BPD searching for Trevon Foreman, deadly shooting suspect

BAKERSFIELD, Calif. - (UPDATE: Thursday, August 23, 2018 5:13 p.m.) Anthony Michael Gage, who was arrested along with Trevon Lee Foreman has been committed to a department mental health-state hospital for a maximum term of commitment for 3 years according to the DA.

Bakersfield Police are still looking for a suspect wanted in connection to a deadly drive-by shooting last week in east Bakersfield. 

The shooting killed Ruben Antonio Garcia, 26, and injured two others in the 1200 block of E. 10th Street.

Investigators have obtained an arrest warrant for Trevon Foreman, who was believed to be involved in an hours-long standoff on Sunday.

Foreman, 22, is wanted for charges of murder, conspiracy and participation in a criminal gang.

Anthony Michael Gage, 21, was arrested on Sunday and faces the same charges. 

23ABC did a background check on Foreman and discovered he was one of three people arrested in March 2016 on weapons and gang charges in northeast Bakersfield.

Bakersfield Police found a Mac-11 assault weapon in a car he was in following a brief chase on Alta Vista. Foreman and two others were arrested after the weapon was thrown from the car. All charges against Foreman were subsequently dropped.

Just two weeks later, on April 1, 2016, Foreman was arrested on 14 felony charges.

Those charges included possessing an assault rifle, carrying a loaded firearm with intent to commit a felony, and reckless evading a peace officer. All but one of the charges were dropped. Foreman pleaded no contest to a gang member carrying a loaded firearm in public. He was sentenced to two years at Wasco State Prison.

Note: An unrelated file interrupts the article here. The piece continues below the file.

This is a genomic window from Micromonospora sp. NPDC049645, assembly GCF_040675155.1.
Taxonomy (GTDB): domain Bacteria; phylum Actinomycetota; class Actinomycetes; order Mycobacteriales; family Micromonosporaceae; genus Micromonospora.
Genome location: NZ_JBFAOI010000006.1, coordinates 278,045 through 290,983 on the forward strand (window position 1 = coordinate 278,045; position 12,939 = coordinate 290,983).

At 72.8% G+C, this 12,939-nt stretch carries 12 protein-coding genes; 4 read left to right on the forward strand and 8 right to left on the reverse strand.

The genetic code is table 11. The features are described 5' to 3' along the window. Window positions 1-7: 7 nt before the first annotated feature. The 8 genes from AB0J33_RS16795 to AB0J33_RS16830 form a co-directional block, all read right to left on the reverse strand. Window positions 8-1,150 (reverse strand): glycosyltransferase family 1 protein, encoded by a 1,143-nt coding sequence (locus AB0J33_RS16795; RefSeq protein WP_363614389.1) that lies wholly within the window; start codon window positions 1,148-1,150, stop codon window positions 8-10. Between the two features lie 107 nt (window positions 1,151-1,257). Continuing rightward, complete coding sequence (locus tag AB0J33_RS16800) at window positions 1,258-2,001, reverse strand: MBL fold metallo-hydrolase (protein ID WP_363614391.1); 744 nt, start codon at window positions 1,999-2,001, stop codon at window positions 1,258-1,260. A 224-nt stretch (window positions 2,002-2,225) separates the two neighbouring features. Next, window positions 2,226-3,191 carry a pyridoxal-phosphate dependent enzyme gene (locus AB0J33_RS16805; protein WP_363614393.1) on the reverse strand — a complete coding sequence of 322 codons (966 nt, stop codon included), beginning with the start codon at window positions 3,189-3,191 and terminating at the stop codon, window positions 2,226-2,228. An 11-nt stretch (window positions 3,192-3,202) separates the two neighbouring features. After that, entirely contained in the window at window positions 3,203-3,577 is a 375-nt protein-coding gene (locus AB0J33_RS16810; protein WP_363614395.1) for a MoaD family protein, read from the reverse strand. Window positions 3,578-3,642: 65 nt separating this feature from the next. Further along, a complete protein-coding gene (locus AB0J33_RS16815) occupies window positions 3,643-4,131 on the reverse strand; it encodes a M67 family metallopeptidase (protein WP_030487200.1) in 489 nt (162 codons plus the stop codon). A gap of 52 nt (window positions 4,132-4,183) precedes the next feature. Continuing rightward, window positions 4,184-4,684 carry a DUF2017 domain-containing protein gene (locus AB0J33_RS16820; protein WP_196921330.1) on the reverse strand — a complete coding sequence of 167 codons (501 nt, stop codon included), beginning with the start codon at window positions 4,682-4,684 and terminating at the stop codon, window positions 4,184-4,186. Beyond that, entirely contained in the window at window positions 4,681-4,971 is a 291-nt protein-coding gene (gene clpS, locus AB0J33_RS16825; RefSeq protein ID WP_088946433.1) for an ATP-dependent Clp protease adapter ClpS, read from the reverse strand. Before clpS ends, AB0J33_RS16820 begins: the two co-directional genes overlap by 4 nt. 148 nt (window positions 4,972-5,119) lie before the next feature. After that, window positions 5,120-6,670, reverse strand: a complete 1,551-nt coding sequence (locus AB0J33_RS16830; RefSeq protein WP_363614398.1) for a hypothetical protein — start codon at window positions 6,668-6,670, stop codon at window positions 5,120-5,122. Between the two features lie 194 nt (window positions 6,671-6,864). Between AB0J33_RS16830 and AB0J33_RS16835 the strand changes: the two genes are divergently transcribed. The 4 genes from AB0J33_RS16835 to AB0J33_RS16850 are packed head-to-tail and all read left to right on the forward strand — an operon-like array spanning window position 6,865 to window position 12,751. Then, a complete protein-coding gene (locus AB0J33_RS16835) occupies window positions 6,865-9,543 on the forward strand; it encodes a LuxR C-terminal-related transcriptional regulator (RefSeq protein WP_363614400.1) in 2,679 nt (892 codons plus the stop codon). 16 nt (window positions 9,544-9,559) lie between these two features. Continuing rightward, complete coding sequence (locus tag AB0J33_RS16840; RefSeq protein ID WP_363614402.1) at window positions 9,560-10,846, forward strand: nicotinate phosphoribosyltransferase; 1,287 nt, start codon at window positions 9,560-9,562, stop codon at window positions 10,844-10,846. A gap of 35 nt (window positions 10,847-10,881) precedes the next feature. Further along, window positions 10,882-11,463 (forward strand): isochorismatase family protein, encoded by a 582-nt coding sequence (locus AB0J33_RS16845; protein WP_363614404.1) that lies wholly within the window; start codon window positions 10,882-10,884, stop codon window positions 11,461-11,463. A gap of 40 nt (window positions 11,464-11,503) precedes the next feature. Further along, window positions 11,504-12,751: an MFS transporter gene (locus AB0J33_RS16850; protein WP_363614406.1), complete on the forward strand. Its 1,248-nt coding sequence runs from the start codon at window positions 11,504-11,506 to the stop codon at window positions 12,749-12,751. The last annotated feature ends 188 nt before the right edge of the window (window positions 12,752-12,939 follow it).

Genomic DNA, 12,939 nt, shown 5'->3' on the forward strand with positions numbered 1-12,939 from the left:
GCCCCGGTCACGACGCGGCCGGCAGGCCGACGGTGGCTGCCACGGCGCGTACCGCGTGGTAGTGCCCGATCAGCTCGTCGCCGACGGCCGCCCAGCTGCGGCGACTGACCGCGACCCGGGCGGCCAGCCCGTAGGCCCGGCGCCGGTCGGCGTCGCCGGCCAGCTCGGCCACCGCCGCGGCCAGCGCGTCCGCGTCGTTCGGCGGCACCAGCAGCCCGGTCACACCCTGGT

In December 2017, Foreman was arrested again.

Last month, charges were dismissed. Foreman took a plea deal on Feb. 20 for 32 months in prison for taking a car without owner's consent. He was out on bail awaiting sentencing when he allegedly was involved in last week's shooting.

One criminal defense attorney said there needs to be more pretrial resources in place to assess whether someone is a danger to the community before bail is set. "They simply look at a list of charges and say ok horse stealing, cow wrestling  and name calling and they say well $20,000, $20,000 and $10,000 that's $50,000. A person is then allowed to post cash bail and then they get out, they don't even begin  to asses what is that person's cognitive development is," Criminal Defense Attorney Kyle Humphrey said.

Humphrey also said there needs to be higher bail set once someone is deemed as a threat to the community to insure public safety.

Anyone with information about this investigation is asked to contact BPD at (661) 327-7111.

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